I mention this in part because how Jesse (still played by Ethan Hawke) answers the questions about the book he wrote fictionalizing the events of Before Sunrise sounds a lot like how I answer questions about my books. Specifically, the “did they or didn’t they” ending being a litmus test for how romantic you are. I give the same answer about the ending of 12 Reasons Why I Love Her.
Clarification: I am re-watching each movie of the Before Trilogy and writing about it afterwards. Thus, when I wrote my Before Sunrise review, I had not yet watched Before Sunset, and so when I wrote that each moment of that movie was every moment of the series, I had no idea that Jesse says the same thing, also in the scene discussing his book, in this entry. What can I say, we share a wavelength.
And the Affair to Remember [review] comparison? Fitting that the reunion of Jesse and Celine echoes the “did you or didn’t you” of the final scenes of the Leo McCarey film, though with a much lighter touch...before moving on. In Affair it was the end; in Sunset, the start.
Before Sunset is the very definition of a middle part of a trilogy. It’s a bit darker, a bit more serious. It feels incomplete, acting as the connection between the kick-off and the finale. And like most second parts, many fans are going to argue that it’s the best. For all the reasons cited.
Richard Linklater gets this. He’s not setting out to make a crowd-pleasing affirmation of Before Sunrise’s goopier potentialities. Before Sunset has a level of sincerity about what it means to be in one’s 30s that underlines how sincere its predecessor was about capturing the airiness of being in your early 20s. They’ve had a whole life to live, to fail, to lose or hang onto their romantic notions. Amusingly, Jesse is more hopeful now, and Celine (Julie Delpy) is a politically driven realist. Where their paths diverged somehow caused him to increase his belief, and for her to tamp her romance down. Then again, he is also in an unhappy marriage, so maybe by being so grounded he can appreciate feelings that are less so. I mean, there is a definite irony to her being jaded by romance, when he suffered the true disappointment; yet, her failure to carry through has arrested her emotional development. She is not sure she can ever again feel the way she did during their Viennese dalliance.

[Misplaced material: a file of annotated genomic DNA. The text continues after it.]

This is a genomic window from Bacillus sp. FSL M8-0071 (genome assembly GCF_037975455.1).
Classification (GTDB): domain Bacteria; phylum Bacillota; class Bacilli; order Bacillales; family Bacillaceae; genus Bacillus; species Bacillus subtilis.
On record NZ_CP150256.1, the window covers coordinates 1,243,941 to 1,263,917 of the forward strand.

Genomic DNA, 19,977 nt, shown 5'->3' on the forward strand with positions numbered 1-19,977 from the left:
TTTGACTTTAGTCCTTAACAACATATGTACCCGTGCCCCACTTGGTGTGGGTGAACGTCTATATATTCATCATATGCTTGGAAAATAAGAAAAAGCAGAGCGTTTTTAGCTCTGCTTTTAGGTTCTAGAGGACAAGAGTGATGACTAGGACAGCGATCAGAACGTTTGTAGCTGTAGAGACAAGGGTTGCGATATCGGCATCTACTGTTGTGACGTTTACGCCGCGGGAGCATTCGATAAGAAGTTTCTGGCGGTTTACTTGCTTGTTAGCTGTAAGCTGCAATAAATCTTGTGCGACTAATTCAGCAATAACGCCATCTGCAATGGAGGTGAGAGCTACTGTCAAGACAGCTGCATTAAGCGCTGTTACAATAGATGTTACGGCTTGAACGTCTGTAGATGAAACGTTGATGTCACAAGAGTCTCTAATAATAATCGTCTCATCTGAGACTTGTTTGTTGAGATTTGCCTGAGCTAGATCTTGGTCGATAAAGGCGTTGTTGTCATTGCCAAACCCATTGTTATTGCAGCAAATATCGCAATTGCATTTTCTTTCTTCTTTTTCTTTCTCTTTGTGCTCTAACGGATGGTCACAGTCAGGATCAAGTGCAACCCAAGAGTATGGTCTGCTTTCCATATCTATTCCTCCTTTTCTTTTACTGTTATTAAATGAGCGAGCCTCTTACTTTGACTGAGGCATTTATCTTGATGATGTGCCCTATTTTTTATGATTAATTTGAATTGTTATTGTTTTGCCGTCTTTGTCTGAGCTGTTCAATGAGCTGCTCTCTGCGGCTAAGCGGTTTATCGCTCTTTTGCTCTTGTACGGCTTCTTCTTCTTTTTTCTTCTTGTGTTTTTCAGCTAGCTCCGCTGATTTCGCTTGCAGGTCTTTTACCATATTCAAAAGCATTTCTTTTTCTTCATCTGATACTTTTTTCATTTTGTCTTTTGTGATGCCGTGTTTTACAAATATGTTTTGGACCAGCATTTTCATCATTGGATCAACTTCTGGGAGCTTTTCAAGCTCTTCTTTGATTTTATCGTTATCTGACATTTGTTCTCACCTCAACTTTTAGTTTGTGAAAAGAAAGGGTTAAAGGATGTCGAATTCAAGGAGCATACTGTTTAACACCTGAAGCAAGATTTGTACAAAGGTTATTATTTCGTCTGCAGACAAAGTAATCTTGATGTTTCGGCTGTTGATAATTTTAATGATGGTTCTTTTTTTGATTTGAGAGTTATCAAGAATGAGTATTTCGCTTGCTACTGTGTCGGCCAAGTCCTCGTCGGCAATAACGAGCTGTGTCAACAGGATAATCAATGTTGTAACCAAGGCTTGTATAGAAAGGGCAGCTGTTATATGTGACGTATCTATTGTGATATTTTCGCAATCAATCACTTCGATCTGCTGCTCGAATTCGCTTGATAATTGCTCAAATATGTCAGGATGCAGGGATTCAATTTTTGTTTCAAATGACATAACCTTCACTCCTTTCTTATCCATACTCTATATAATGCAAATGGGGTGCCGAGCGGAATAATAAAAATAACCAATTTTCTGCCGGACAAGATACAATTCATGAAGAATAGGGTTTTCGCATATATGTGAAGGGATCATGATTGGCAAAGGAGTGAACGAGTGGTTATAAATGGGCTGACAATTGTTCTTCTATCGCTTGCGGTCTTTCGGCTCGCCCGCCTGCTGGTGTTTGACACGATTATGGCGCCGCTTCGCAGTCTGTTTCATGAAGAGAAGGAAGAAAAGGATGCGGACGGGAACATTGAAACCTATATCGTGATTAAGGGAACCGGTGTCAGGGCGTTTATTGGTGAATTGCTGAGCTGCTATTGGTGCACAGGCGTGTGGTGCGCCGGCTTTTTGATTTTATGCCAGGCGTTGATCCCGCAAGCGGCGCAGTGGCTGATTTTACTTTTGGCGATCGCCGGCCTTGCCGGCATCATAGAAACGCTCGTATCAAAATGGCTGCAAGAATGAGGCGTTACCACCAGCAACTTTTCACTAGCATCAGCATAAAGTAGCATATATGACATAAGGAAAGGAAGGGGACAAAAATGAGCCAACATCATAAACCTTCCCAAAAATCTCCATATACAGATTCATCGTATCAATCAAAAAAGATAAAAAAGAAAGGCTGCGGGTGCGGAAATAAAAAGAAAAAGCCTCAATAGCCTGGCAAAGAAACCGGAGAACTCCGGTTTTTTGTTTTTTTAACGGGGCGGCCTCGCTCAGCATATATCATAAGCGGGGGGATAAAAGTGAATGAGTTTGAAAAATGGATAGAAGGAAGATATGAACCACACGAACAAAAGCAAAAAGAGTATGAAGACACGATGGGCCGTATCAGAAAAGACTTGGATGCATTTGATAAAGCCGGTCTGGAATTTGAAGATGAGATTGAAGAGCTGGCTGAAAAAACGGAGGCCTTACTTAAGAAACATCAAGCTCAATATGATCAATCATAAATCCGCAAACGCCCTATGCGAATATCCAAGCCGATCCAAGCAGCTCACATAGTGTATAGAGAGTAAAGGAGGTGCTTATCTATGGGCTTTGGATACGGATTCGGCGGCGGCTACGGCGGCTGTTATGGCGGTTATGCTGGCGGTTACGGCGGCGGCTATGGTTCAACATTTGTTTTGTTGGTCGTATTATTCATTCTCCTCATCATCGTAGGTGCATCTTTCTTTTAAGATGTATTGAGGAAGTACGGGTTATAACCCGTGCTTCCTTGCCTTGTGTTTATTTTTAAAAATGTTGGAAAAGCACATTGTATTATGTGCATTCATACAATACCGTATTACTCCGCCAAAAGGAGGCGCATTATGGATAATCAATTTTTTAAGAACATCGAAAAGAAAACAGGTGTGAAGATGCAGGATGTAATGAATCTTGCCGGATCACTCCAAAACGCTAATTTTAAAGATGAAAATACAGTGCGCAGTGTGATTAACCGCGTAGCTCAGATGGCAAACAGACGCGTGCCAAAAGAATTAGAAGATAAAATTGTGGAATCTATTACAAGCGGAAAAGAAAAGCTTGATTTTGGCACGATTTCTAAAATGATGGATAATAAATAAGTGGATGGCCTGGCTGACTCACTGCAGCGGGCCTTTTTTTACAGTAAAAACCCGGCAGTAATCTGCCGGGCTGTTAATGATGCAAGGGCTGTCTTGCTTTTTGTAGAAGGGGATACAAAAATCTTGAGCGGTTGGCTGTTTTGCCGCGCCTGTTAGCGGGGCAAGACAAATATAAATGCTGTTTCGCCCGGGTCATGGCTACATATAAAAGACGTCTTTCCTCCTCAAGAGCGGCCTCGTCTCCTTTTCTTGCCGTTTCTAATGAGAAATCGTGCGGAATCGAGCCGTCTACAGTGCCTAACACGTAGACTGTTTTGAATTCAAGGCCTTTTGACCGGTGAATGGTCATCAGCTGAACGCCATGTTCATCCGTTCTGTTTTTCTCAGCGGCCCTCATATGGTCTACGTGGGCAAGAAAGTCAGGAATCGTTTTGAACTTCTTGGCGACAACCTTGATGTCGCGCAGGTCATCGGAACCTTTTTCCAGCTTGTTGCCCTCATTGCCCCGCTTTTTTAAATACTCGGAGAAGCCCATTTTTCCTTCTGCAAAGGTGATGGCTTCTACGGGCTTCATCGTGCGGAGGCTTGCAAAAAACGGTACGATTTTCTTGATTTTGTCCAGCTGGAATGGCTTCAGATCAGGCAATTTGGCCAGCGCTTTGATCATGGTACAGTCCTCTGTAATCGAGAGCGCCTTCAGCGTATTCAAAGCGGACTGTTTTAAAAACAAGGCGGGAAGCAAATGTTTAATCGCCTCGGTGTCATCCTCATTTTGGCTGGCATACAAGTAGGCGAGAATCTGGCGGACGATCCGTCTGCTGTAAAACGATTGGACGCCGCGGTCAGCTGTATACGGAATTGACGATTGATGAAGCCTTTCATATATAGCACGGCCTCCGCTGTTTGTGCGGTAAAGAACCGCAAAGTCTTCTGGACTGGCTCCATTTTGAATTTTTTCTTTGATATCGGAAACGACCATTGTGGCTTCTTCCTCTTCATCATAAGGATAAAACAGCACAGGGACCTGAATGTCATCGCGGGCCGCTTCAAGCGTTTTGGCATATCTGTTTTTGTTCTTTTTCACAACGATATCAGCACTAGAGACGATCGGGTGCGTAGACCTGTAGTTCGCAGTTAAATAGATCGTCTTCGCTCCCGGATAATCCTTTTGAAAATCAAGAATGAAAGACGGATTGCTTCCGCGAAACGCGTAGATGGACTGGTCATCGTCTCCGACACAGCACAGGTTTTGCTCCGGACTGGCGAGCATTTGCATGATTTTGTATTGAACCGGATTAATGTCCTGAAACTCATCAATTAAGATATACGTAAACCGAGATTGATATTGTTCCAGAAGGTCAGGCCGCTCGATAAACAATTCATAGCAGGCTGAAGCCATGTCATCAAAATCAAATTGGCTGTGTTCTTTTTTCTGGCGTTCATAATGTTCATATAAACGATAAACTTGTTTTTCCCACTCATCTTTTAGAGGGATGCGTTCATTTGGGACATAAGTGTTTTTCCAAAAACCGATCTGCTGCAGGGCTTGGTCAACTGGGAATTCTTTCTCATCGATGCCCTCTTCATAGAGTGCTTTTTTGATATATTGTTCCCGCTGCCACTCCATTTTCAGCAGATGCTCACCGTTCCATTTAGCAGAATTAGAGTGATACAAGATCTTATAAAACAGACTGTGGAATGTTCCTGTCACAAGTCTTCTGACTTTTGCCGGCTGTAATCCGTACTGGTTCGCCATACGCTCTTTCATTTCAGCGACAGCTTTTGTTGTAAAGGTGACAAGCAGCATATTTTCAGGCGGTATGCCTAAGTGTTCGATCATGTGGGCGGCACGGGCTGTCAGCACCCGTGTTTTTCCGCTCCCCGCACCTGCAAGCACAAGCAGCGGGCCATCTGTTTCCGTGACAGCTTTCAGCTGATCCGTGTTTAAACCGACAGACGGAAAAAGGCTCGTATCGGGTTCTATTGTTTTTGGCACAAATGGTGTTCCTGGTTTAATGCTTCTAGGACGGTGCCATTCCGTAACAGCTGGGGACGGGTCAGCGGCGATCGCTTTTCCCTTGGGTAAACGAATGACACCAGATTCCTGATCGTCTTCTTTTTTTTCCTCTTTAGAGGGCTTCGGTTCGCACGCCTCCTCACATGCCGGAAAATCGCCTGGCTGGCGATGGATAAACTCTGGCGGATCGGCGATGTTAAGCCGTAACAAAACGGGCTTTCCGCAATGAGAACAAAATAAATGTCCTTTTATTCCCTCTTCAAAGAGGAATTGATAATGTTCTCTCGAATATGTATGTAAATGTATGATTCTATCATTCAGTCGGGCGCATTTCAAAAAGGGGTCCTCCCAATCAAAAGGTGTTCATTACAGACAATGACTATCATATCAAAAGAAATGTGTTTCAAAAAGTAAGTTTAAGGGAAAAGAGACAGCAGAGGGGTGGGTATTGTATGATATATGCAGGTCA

Though, even as she points out, Jesse has arrested himself. He has chosen to stay in that moment, regardless of how much his life charges on. The impetus for their reunion in Before Sunset is that he has written a novel about their one night together, and the book tour has brought him to Paris. This adds a fun metatextual layer to the movie. They are fictional characters that, at least for a brief period of the movie, are grappling with fictional versions of themselves. More importantly, though, it brings up the question of perception: his version of events vs. hers.
Or, perhaps more precisely, it questions the quality of a particular witness or narrator: how does their retelling of Before Sunrise change based on what they prefer to hide or celebrate. Of course, those alterations are based on what they feel and what they wish to suppress or keep secret--a tactic that spills over into how they represent their current life. Both begin with a desire to present their best face, forgetting that they are with the only person who is really capable of unmasking their pretenses. And they only have a couple of hours to get the job done. He has to leave for the airport at 7:30.
Fitting into the collegiate preoccupations both Jesse and Celine had in Before Sunrise, Before Sunset uses their ill-fated first reunion as a way to ponder questions of faith, the “what if” scenarios suggesting a different path for the wannabe lovers. Sure, they would have been different if they had seen it through, but not necessarily for the better. Is it possible that they needed to shed their youthful ideology in order to really be together? Would they have lasted if they had run with that first blush of emotion and not gathered the life experience that would give them the tools and tenacity to commit? Probably not. And thus, it is befitting that Before Sunset fails to end with a grand declaration, fading out instead on a quiet recommitment to love.
In terms of style and approach, not much has changed here, though it’s clear that budget and nearly a decade of work under their belts has improved all skills. The camerawork is cleaner, the look of the film more polished--but that could be an uptick in technology giving all indie filmmakers a leg up. Lee Daniel shot both movies, as he has many Linklater efforts, including Dazed and Confused [review 1, 2] and Boyhood [review], so I imagine the two had quite a rapport by this outing. Daniel also has a lot of documentary credits on his resume, which suggests certain skills he certainly could apply here.
Luckily, this progression helps rather than hurts. If the first film has the scruffiness of youth, this has the sheen of success, the characters showing off at a time when they can and when making sure everyone knows you’ve accomplished something matters. It can’t be the same every time...and as we’ll see, it won’t be.